The Informer

This week's energy news headlines: BEIS is looking to invest £265m a year to support major green energy projects under the next CfD round; Investors are asking private firms to be more transparent on environmental performance; Wholesale energy prices have continued to set new records as low wind generation and high gas prices persist.

  • Record CfD round could spark £20bn renewables investment

    The UK government is putting up £265m a year to support renewable energy projects in the upcoming Contracts for Difference auction. The record funding - the lion’s share of which will support offshore wind - could kickstart more than £20bn of investment, according to a renewables industry body. BEIS has allocated offshore wind some £200m in the draft budget for the next auction with floating projects able to bid for a share of a further £55m alongside tidal, geothermal and wave. Established technologies, including onshore wind, solar and hydropower, have a £10m allocation. BEIS said the fourth round, which opens in December, aims to double the amount of power that was procured in the last CfD round, which concluded in 2019. Industry body RenewableUK welcomed the removal of the overall capacity cap for the round, which it said reflected the growing appetite from companies and investors in UK projects. Chief executive Dan McGrail said: “We could see investment of over £20bn on the back of the next clean power auction, which will boost jobs and the UK supply chain, and cut costs for consumers in the transition to net zero. “In this round we want to see just how low the price of new solar and onshore wind has fallen in the past five years, and make sure that the auction does the heavy lifting to take us towards our 2030 target of 30GW offshore wind.” Read more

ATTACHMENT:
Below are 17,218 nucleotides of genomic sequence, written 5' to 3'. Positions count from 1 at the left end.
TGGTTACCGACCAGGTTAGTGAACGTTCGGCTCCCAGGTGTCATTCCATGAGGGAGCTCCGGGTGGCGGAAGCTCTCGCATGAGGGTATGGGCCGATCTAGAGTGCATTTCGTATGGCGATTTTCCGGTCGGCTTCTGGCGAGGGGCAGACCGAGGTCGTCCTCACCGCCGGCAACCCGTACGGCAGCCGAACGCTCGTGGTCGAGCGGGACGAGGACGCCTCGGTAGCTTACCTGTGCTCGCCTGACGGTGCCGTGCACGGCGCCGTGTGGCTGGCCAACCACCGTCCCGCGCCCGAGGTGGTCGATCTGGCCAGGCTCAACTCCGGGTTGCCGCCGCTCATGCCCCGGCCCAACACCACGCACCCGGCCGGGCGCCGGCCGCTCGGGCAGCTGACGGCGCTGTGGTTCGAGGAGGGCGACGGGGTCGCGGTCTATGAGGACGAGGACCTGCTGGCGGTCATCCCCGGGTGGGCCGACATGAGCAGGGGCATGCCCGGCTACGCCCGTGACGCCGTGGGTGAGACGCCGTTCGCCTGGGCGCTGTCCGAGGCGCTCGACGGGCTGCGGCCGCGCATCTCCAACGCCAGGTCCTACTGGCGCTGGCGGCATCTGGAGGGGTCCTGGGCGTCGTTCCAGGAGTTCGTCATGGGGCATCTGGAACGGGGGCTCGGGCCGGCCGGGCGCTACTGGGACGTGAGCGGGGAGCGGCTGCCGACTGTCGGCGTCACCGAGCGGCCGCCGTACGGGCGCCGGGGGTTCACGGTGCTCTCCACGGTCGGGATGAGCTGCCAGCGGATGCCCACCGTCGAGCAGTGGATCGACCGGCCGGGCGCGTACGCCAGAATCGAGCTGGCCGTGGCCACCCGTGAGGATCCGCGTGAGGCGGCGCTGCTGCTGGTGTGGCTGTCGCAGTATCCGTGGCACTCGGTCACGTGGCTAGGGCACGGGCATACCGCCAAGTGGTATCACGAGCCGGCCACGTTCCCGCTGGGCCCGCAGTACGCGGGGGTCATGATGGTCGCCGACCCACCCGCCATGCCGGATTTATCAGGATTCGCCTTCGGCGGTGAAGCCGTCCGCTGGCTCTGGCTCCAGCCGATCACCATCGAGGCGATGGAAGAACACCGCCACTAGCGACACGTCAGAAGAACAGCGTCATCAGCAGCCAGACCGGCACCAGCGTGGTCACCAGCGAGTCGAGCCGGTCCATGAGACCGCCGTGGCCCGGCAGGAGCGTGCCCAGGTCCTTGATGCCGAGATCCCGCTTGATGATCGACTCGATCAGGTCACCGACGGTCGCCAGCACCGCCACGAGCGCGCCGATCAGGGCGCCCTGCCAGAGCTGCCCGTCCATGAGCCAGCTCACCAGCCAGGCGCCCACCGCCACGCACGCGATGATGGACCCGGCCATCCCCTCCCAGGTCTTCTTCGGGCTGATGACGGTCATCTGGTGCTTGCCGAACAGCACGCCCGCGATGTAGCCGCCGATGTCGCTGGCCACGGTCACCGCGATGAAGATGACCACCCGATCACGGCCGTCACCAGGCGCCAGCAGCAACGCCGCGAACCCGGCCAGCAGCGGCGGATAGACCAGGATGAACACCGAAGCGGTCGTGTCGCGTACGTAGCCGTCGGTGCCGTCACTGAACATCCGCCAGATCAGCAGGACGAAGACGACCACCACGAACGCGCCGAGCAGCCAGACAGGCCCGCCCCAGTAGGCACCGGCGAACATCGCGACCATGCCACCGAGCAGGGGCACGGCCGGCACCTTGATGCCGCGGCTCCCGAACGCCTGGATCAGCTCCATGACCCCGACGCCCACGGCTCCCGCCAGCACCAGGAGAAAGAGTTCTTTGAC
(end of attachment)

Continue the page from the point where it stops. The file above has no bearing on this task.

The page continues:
• Investors urge private firms to improve green transparency

    Major global investors are asking private firms to actively measure and disclose their carbon impacts to close a transparency gap with publicly-listed companies. CDP, the environmental disclosure platform, has worked with investors to create what it said was the first ever standardised environmental disclosure questionnaire focused specifically on private companies. It said the aim of the pilot project was to increase disclosure from private companies of all sizes, and those with high-impact business activity that have historically avoided scrutiny on environmental issues and pressure to decarbonise. Claire Elsdon, Joint Global Director of Capital Markets at CDP, said investors require “decisive data that is consistent, comparable and comprehensive across both public and private markets”. “This pilot is essential to avoiding ‘emissions leakage’ between asset classes such as public companies selling high-carbon intense assets to private companies in a bid to avoid scrutiny and transparency. Stark warnings from the latest IPCC report that disastrous climate tipping points are nearing underline the urgency of this pilot’s work.” Read more

  • Record highs for wholesale energy prices

    Wholesale energy prices are continuing to set new highs amid continuing low wind generation and soaring gas costs. Energy market consultancy EnAppSys said day-ahead peak prices on Monday on EPEX hit £1675.3/MWh and £1,750/MWh on Nordpool. Volume weighted baseload prices reached £461.17/MWh for EPEX and £379.82/MWh for Nordpool. It said the latest highs were being driven up by prices on interconnectors. Last week also saw a new high price record for the GB market system imbalance price at £4037.80/MWh. Commodity intelligence firm ICIS said prices across British and European power markets had been driven to highs in recent weeks due to extremely low wind generation coupled with “extreme bullishness in commodities and carbon prices”. The volatility in energy markets has been blamed for contributing to two more smaller suppliers, PFP Energy and MoneyPlus Energy, ceasing to trade. Read more